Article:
May 3 Day of Refusal: We demand Cops off Campus!
I pledge to absent myself from work, class, teaching, and more on Monday, May 3, 2021, as part of the national Day of Refusal to demand cops off campus. As a member of a campus community, I am horrified that—amidst a global pandemic, relentless state and vigilante violence against Black, brown, and Indigenous people, and national calls for abolition—schools across North America have committed to increasing police budgets. College police forces are increasingly militarized, and I support the nationwide call to demand cops off our campus to make our university truly safe and free for all, and I will not cross the picket line.
Across Turtle Island, institutions of higher education justify the existence of their effectively private police forces as an example of “community policing.” They evoke images of brutality against student protesters by local and state police forces during the 1960s and 1970s anti-war movement, and they assert that campus police can be more appropriately trained and better attuned to the student body. Now, according to the Bureau of Justice Statistics, over 95% of four-year colleges with a population of 2,500 students or more have their own law enforcement agency. Roughly 90% of these police forces have jurisdictions that extend beyond campus boundaries, and roughly 80% conduct joint patrols with local law enforcement. In recent years, the increase in full-time law enforcement has exceeded the pace of increase in student enrollment, despite declining crime rates over the same period. Colleges and universities spend millions — often hundreds of millions — of dollars on these police forces. This spending occurs while states cut appropriations for higher education and schools impose layoffs, furlough workers, slashing wages, and more in the midst of the pandemic.
None of this increased spending, militarization, and policing leaves us any more safe. In 2015, Sam DuBose, an unarmed Black man, was shot and killed by a University of Cincinnati police officer during a traffic stop. In 2017, campus police killed Georgia Tech student Scout Schultz, during a period of distress due to mental illness. In 2018, the University of Chicago Police Department shot Charles Thomas, a fourth-year Black student, during a mental health crisis. Also in 2018, Portland State University fired at Jason Washington 17 times and killed him as he was trying to break up a fight. A Yale campus officer was one of two officers who shot Stephanie Washington, an unarmed Black woman, in New Haven in 2019. In the past decade, California State University police officers have killed two unarmed people of color and maintained a jail on the CSU Northridge campus. The University of California police system has a history of using its police departments to brutalize students and to surveil and assault activists.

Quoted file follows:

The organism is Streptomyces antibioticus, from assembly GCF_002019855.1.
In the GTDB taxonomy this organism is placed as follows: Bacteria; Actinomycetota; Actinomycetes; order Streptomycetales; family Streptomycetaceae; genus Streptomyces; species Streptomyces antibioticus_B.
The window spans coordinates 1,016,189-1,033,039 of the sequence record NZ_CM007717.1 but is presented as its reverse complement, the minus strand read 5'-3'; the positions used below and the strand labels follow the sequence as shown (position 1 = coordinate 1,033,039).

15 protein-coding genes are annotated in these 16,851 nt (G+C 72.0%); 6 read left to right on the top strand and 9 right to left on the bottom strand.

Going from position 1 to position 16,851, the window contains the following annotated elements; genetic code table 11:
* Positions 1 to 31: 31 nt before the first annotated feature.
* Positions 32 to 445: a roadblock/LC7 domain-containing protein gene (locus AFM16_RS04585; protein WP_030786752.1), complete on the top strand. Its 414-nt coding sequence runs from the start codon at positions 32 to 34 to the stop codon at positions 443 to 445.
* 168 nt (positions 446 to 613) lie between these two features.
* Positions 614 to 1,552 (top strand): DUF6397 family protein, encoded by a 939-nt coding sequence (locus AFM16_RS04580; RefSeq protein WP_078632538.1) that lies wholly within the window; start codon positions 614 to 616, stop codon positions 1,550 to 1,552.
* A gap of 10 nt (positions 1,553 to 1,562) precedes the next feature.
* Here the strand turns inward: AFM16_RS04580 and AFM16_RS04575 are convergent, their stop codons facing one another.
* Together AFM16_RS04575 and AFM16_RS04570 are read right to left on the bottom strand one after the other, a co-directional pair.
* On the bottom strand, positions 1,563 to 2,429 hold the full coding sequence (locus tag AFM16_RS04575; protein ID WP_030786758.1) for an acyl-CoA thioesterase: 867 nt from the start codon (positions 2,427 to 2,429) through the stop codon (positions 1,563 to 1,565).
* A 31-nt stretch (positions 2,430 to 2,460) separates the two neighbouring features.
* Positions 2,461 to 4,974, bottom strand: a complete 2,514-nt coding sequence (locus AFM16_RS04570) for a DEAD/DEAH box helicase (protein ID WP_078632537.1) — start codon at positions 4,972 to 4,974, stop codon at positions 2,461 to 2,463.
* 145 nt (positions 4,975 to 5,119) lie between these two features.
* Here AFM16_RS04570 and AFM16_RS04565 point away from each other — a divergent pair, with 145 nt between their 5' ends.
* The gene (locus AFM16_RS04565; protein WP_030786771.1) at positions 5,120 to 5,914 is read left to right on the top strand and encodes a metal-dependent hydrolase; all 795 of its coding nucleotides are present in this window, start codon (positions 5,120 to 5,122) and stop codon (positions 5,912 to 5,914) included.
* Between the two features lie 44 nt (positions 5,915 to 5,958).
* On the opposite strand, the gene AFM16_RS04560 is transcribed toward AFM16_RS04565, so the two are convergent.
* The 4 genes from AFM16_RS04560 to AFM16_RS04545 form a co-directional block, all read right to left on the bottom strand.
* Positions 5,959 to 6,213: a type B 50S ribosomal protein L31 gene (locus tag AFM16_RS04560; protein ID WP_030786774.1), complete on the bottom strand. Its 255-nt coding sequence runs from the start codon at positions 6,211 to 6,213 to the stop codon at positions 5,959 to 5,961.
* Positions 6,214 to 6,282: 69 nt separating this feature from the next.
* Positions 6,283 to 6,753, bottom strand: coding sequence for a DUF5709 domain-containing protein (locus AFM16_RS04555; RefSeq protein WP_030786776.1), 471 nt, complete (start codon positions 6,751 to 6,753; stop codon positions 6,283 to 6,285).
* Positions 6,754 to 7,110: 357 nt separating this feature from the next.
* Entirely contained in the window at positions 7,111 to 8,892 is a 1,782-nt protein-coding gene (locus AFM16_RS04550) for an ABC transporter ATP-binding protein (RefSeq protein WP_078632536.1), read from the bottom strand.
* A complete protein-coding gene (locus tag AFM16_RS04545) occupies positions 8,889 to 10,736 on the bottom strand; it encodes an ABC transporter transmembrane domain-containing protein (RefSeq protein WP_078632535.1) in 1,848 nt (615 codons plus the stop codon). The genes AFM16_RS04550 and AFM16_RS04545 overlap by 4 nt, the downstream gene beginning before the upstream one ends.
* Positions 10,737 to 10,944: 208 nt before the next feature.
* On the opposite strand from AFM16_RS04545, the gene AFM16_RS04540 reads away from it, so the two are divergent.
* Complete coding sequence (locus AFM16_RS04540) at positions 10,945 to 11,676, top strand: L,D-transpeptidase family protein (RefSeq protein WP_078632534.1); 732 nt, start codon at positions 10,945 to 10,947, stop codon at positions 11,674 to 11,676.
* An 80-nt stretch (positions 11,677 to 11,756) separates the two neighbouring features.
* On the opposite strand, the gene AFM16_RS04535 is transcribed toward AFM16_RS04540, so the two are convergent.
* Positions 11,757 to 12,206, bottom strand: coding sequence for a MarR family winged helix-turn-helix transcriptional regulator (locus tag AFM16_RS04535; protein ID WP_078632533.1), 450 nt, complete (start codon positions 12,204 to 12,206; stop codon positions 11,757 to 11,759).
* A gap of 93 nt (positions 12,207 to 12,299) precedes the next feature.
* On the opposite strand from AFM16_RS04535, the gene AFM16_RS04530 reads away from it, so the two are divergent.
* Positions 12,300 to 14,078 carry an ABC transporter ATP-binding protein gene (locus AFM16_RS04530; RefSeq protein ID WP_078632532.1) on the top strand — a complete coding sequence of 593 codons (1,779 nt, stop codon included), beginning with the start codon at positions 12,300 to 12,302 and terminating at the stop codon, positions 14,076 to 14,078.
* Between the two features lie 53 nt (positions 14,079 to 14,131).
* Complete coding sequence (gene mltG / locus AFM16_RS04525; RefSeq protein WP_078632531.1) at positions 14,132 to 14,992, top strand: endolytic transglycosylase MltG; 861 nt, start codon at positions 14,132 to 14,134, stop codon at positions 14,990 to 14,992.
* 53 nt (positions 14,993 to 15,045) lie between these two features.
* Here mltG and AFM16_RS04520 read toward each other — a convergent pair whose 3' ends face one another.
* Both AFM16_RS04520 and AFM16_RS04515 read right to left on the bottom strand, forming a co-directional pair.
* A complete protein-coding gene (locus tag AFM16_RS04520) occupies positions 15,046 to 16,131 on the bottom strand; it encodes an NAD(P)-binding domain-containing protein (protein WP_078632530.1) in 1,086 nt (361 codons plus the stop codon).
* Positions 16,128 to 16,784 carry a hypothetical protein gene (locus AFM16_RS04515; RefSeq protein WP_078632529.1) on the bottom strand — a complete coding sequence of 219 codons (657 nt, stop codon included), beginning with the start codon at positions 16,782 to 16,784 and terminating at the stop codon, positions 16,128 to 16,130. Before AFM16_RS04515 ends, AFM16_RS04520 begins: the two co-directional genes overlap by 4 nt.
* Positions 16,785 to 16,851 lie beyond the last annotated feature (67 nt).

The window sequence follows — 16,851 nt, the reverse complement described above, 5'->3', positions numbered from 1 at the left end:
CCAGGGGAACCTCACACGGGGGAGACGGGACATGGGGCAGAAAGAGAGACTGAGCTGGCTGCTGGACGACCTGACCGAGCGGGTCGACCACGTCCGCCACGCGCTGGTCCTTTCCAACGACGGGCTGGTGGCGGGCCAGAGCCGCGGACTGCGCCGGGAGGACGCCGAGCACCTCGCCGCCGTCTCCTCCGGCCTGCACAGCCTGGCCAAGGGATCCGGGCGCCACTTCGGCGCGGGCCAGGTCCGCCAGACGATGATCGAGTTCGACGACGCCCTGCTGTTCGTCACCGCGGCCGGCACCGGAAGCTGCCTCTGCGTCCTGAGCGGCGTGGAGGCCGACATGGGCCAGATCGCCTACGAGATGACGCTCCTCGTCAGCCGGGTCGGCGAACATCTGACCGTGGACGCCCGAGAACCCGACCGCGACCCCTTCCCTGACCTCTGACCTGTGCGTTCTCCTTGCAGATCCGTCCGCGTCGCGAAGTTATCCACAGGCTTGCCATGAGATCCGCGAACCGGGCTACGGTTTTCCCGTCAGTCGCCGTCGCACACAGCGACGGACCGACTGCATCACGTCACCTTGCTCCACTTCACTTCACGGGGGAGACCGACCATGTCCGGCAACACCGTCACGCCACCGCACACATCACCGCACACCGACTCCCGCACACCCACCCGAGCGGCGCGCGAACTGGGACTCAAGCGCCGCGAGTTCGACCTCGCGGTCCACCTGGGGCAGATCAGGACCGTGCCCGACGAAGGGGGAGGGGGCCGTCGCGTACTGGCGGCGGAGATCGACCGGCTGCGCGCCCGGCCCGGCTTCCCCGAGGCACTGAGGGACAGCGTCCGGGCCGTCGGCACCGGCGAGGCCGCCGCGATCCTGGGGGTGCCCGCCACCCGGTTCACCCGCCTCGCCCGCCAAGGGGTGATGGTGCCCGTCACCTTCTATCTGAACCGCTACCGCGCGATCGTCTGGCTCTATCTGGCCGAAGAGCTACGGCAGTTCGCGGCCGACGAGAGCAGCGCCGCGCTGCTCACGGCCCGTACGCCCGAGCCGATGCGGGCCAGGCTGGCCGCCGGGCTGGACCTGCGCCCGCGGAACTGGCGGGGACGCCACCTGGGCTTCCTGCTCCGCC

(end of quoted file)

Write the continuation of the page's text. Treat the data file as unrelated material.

There are countless incidents of repression, racial profiling, brutality, and violence because these are fundamental characteristics of policing, inherent to its design. There is no escaping this reality, whether dealing with a local or state police force or an effectively private campus law enforcement department. We cannot rely on colleges and universities to meaningfully disrupt this status quo: the various committees, campus safety task forces, and other reformist reforms they put forward are designed to re-legitimize campus police institutions, not challenge them. As abolitionist scholar and Cops Off Campus Coalition member Dylan Rodríguez notes, “The university administration is police power, and university police are the direct expression of administrative power.”
This is why I choose to join the national Cops off Campus coalition’s Day of Refusal and join the countless students, faculty, and staff who are: cancelling/refusing to attend synchronous classes, refusing to watch asynchronous lectures, refusing to engage in any form of university-based labor (including email response), refusing to prepare materials (such as a class recording) for later asynchronous use, protecting students, colleagues, and workers from retaliation, and more. I demand cops off all campuses—be they public or private, K-12, university, or college— and an end to policing everywhere.
We demand the following:
1. We want ALL cops off of ALL campuses.
2. We demand the Land back
3. We demand investments in community safety and education
As someone who takes learning and/or teaching very seriously, I do not take this action lightly. However, I believe being in solidarity with this movement represents an important learning opportunity, one in which we confront together the recognition that the most lasting changes have always required discomfort and sacrifice.
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